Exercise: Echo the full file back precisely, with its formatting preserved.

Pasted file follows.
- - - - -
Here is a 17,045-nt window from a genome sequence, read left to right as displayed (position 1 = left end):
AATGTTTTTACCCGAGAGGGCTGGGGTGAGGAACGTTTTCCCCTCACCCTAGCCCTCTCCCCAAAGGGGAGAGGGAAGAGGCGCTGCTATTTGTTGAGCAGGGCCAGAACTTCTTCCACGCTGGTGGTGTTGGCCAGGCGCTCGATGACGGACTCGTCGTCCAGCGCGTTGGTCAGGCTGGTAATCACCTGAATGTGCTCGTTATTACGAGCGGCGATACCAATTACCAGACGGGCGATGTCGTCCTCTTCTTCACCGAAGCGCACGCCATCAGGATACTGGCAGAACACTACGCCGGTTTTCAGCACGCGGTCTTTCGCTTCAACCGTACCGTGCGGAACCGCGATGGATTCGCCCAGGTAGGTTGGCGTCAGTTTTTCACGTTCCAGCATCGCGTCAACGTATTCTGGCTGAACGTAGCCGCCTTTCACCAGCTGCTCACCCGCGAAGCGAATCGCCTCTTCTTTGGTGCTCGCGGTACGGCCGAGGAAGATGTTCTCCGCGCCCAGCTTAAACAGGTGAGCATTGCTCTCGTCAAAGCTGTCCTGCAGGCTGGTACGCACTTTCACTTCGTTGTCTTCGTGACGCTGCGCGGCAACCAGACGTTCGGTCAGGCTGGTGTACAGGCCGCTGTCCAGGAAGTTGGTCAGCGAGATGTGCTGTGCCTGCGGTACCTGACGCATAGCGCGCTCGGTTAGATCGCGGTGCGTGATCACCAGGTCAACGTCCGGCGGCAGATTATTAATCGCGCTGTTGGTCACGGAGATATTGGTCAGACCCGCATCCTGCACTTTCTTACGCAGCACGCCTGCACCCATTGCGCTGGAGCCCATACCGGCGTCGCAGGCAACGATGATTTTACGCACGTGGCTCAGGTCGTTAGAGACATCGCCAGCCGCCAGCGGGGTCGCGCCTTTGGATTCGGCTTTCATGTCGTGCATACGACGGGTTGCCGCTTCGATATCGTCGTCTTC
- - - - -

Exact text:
Here is a 17,045-nt window from a genome sequence, read left to right as displayed (position 1 = left end):
AATGTTTTTACCCGAGAGGGCTGGGGTGAGGAACGTTTTCCCCTCACCCTAGCCCTCTCCCCAAAGGGGAGAGGGAAGAGGCGCTGCTATTTGTTGAGCAGGGCCAGAACTTCTTCCACGCTGGTGGTGTTGGCCAGGCGCTCGATGACGGACTCGTCGTCCAGCGCGTTGGTCAGGCTGGTAATCACCTGAATGTGCTCGTTATTACGAGCGGCGATACCAATTACCAGACGGGCGATGTCGTCCTCTTCTTCACCGAAGCGCACGCCATCAGGATACTGGCAGAACACTACGCCGGTTTTCAGCACGCGGTCTTTCGCTTCAACCGTACCGTGCGGAACCGCGATGGATTCGCCCAGGTAGGTTGGCGTCAGTTTTTCACGTTCCAGCATCGCGTCAACGTATTCTGGCTGAACGTAGCCGCCTTTCACCAGCTGCTCACCCGCGAAGCGAATCGCCTCTTCTTTGGTGCTCGCGGTACGGCCGAGGAAGATGTTCTCCGCGCCCAGCTTAAACAGGTGAGCATTGCTCTCGTCAAAGCTGTCCTGCAGGCTGGTACGCACTTTCACTTCGTTGTCTTCGTGACGCTGCGCGGCAACCAGACGTTCGGTCAGGCTGGTGTACAGGCCGCTGTCCAGGAAGTTGGTCAGCGAGATGTGCTGTGCCTGCGGTACCTGACGCATAGCGCGCTCGGTTAGATCGCGGTGCGTGATCACCAGGTCAACGTCCGGCGGCAGATTATTAATCGCGCTGTTGGTCACGGAGATATTGGTCAGACCCGCATCCTGCACTTTCTTACGCAGCACGCCTGCACCCATTGCGCTGGAGCCCATACCGGCGTCGCAGGCAACGATGATTTTACGCACGTGGCTCAGGTCGTTAGAGACATCGCCAGCCGCCAGCGGGGTCGCGCCTTTGGATTCGGCTTTCATGTCGTGCATACGACGGGTTGCCGCTTCGATATCGTCGTCTTC